Kathleen Parker
It's always enlightening - and a little disturbing - when issues divide almost uniformly along gender lines. Such was the case in response to a recent column I wrote about Andrea Yates, the Texas woman who is charged with drowning her five children. In the column, I disagreed with the state's decision to seek the death penalty in a case in which the person charged was, to me at least, clearly insane. This wasn't a wild guess on my part: Yates was being treated for depression and psychosis, intermittently taking high doses of mind-altering chemicals, had been diagnosed as suffering postpartum depression after the births of several of her children, had put a gun to her head and tried to commit suicide by taking her father's Alzheimer's medication. One needn't be prescient to draw certain conclusions concerning her mental instability. Given that history - and the unthinkable nature of the crime with which she is charged - I have no trouble figuring that the woman is terribly sick. In theory, at least, most Americans disapprove of killing people who are insane or mentally retarded. I also suggested in the column that Yates' husband, Russell Yates, was at least morally culpable, not because he participated in the killings but because he was party to an insane situation: the creation of five children under the age of 7 with a wife who was emotionally and mentally disabled. Mrs. Yates not only cared for five children, the youngest of whom was six months, but was expected to home-school them. She's the one charged with committing the unforgivable, yes, but she gave ample warning in advance of her delusional meltdown, and no one took note. What kind of father leaves his children to the designs of a person he himself described as recently having been "withdrawn" and "robotic"? I remember no other column that produced such an avalanche of reaction. What surprised me, even after 13 years of this exercise, was that men so strongly disagreed and women so strongly agreed with me. Not so much on the issue of capital punishment - they were fairly evenly divided on that question - but on the subject of Russell Yates' immoral complicity. Women, with an exception rate of about .001 percent, said, in less-polite terms than I used, that the man should be tried along with his wife. Men, again with few exceptions, suggested that I was suffering from a lifetime of spurned relationships. This was also couched in terms less polite than I can use here. My guess is that these gender-specific differences can be accounted for by two current trends: Men are weary of being the feminists' whipping boy for everything that goes wrong, and they have zero tolerance for anything that smacks of excuse-mongering. Women, who typically shoulder the greater load of child care - and who have experienced the bizarre hormonal shifts that occur even in the best of postpartum circumstances - sympathize with a woman who was essentially under house arrest, hostage to five children and an emotionally distant husband. The danger here is our tendency to over-identify with the players in what can only be described as a remarkable case. Just as Lorena Bobbitt's epic brutalization of her husband clarified nothing for students of domestic violence, Andrea and Russell Yates shed little useful light on modern marriage. Both represented extremes in a culture that typically is less extreme. The only thing that seems clear at this juncture is that Andrea Yates lost her mind and doesn't need to be killed by the state. And that Russell Yates should have left his wife alone, but never with the children.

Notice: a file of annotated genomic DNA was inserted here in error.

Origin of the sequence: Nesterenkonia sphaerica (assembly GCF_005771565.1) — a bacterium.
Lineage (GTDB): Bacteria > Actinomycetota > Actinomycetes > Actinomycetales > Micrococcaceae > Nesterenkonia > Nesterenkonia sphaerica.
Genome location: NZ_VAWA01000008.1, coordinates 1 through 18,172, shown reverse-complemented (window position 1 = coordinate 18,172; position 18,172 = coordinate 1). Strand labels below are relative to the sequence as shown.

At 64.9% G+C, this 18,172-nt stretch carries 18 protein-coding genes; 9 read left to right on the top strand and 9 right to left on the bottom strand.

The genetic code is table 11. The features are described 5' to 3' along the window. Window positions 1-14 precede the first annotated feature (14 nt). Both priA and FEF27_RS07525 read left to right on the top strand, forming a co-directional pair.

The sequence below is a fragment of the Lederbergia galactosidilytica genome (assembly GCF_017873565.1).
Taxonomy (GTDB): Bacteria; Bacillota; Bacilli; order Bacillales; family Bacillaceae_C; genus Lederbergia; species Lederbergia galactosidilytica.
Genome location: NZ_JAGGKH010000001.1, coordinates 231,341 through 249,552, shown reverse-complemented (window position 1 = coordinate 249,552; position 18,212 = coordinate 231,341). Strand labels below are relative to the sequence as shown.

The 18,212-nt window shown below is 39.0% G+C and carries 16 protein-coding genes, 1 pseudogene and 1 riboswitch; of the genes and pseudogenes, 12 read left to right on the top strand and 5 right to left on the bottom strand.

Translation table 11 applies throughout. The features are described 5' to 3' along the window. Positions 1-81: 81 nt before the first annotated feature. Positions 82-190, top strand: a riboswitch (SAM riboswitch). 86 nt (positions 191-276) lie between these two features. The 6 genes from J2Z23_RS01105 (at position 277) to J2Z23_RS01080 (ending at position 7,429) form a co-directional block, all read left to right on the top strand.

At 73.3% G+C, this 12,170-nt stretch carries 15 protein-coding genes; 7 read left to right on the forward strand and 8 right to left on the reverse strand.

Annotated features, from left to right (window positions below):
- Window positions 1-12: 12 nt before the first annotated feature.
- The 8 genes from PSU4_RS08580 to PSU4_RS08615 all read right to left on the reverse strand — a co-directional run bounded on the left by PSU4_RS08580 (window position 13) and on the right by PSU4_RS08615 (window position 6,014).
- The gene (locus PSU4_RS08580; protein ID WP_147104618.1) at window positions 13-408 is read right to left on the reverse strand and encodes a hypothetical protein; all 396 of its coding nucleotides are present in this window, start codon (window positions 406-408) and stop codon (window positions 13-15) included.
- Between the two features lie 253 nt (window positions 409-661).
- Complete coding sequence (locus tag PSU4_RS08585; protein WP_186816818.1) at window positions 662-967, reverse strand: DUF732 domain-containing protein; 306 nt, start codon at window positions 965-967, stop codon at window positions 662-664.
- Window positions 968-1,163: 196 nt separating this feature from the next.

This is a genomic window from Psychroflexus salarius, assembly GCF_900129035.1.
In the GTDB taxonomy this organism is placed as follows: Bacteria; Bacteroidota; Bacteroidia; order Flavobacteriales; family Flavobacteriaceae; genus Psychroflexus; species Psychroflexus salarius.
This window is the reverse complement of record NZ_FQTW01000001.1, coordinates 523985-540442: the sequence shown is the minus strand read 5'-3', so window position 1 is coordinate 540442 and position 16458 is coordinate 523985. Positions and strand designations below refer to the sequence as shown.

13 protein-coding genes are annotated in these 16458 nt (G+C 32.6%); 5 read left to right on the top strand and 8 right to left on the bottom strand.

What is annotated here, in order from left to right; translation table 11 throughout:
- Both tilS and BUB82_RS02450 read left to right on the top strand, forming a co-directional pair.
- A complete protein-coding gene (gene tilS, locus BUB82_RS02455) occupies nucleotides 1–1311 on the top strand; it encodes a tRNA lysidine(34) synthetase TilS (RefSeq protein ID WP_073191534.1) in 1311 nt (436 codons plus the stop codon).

Kathleen Parker

Kathleen Parker is a syndicated columnist with the Washington Post Writers Group.
 
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